A note on “Political Marxism”

I received notice today that my Sabbatical request for Spring 2020 has been approved. This is of course great news. In celebration,  I decided to put some thoughts on paper, with the caveat that today’s entry, as with my last one, is just “thinking out loud”.

My hope is by that time I will be in a position to begin some actual writing. With any luck, I may be able to have my first chapter in hand. As I indicated in my last entry,   I plan to address some philosophical/methodological issues about assessing rival theories on economic evolution in an opening chapter.

As I have been thinking about how to organize my study, I have been feeling a bit overwhelmed by the scope of the study I had set forth, especially with respect to addressing and organizing my discussion of Marxist theories of social evolution. However, more or less by happy coincidence, I stumbled across an interesting blog on Political Marxism.  I was gratified to note that the issues around which I wrote my doctoral dissertation (The Political Economy of  Rural Social Change in Pre-Industrial England).  University of Utah, 1992) still have some currency. As I argued in my dissertation, and probably more clearly in  an article I wrote based on my dissertation, I thought that the Marxist approaches suffered from what I saw as a dogmatic approach to social change, especially in the way in which Paul Sweezy was accused of multiple heresies.

 In re-reading, for the first time in many years, Sweezy’s argument (linked above) I was struck by the way in which  Sweezy emphasizes the ways in which the manorial system based on serf labor  interacted with the growing commercial and urban organization of trade of the high middle ages. In my own dissertation and article, I went farther, and emphasized the ways in which technology, social structure, demography and markets interacted at the system level.  Though some of my professors thought my objective overly ambitious and irreverent, I was struck by the way that Marxist anthropologists such as Eric Wolf and quasi-Marxists such as Marvin Harris had already done much of the heavy lifting. Both Wolf and Harris in their own way address what I think are three significant defects in the approach of “political Marxists” such as Robert Brenner:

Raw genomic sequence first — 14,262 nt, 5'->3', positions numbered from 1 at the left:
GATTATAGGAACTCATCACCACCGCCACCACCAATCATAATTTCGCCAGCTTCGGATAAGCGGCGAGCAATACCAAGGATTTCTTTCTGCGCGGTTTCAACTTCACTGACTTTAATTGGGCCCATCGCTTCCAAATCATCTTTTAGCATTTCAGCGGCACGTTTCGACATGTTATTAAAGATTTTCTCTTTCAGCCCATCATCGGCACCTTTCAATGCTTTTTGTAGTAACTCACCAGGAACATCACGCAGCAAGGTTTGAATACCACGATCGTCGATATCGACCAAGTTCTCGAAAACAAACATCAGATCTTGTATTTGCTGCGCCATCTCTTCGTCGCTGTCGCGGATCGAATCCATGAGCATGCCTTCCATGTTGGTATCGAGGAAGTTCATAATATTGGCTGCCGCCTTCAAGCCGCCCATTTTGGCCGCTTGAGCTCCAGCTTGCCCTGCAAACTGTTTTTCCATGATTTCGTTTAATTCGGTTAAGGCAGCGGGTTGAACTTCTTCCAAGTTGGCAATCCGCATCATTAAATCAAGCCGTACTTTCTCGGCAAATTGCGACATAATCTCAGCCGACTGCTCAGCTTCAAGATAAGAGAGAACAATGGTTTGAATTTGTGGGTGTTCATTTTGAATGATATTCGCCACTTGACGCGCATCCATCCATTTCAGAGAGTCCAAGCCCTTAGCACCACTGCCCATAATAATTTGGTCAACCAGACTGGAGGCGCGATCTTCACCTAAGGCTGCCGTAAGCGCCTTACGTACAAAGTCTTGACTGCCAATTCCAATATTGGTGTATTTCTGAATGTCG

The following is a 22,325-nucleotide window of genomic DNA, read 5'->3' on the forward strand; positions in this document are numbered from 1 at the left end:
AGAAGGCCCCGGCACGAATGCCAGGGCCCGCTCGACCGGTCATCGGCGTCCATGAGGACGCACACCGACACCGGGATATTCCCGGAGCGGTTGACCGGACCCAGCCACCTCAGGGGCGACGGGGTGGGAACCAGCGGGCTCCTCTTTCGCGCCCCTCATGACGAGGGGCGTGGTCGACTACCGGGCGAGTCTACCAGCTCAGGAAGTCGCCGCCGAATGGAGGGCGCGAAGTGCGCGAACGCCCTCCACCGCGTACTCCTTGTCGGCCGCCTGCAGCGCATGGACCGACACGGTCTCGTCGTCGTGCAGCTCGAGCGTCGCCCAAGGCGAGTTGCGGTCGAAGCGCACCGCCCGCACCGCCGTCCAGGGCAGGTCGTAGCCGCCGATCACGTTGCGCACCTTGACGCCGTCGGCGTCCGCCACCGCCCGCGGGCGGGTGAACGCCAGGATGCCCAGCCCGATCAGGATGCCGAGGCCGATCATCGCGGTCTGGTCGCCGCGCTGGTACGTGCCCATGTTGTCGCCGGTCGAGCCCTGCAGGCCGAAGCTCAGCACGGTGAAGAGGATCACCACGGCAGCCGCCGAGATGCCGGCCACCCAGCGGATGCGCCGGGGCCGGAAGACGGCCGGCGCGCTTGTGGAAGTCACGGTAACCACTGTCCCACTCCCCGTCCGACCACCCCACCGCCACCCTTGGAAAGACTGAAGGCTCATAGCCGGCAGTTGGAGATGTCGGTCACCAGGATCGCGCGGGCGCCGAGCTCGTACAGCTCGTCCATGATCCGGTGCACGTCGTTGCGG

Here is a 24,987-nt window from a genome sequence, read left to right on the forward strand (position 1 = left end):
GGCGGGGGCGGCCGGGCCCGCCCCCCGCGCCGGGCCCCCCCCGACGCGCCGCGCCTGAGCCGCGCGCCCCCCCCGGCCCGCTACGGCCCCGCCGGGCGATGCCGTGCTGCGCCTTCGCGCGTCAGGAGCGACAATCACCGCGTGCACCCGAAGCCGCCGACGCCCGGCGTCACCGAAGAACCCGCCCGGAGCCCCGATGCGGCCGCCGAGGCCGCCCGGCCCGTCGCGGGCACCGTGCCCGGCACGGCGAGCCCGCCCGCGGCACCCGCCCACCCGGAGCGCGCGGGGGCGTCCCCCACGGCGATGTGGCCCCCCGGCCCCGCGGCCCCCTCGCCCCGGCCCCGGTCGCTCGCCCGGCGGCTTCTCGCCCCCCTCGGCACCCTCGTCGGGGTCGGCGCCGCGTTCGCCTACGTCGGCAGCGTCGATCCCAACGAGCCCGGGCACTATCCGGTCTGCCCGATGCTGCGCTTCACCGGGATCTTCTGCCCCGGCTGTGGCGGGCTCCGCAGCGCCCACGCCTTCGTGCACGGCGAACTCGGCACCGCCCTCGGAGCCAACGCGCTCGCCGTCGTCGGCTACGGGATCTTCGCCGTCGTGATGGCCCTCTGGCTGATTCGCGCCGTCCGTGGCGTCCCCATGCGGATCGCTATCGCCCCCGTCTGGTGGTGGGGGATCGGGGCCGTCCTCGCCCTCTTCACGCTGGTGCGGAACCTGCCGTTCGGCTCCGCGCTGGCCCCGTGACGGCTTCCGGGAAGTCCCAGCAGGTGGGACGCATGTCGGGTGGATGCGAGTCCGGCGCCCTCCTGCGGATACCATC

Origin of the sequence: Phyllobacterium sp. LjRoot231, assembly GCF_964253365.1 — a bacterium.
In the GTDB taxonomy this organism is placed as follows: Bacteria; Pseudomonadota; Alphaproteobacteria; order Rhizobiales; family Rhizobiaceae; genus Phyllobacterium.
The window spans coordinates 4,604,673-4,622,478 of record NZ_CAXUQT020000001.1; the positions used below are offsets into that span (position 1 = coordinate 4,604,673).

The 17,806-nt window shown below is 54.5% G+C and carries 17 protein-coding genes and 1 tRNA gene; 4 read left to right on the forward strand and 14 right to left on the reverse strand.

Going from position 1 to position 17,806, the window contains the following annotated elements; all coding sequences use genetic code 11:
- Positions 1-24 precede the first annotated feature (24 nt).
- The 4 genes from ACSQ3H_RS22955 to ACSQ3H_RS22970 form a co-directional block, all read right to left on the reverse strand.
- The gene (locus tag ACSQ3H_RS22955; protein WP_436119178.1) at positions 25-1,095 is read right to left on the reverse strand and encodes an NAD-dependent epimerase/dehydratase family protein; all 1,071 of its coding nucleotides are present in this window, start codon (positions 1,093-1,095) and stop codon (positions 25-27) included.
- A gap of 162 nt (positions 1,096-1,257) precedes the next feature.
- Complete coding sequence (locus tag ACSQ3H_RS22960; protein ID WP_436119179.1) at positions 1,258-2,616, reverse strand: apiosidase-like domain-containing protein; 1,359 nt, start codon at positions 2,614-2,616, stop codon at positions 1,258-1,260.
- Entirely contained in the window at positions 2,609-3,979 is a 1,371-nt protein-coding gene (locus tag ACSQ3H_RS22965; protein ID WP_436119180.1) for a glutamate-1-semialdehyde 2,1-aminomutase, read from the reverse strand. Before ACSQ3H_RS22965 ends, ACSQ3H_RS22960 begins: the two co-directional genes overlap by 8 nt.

1. A lack of clarity about the nature of “feudalism” in Europe: neither involuntary semi-free labor and political decentralization were unique to medieval Europe;
  2. An over focus on the need to find “internal contradictions” to a specific mode of production, thereby dismissing significant analysis of the very different commercial, demographic and political developments in early modern Europe;
  3. An overemphasis on the “autonomy” of politics from the material base of society.

So here, if you will, is perhaps a way to organize my discussion of Marxist theories of social evolution.

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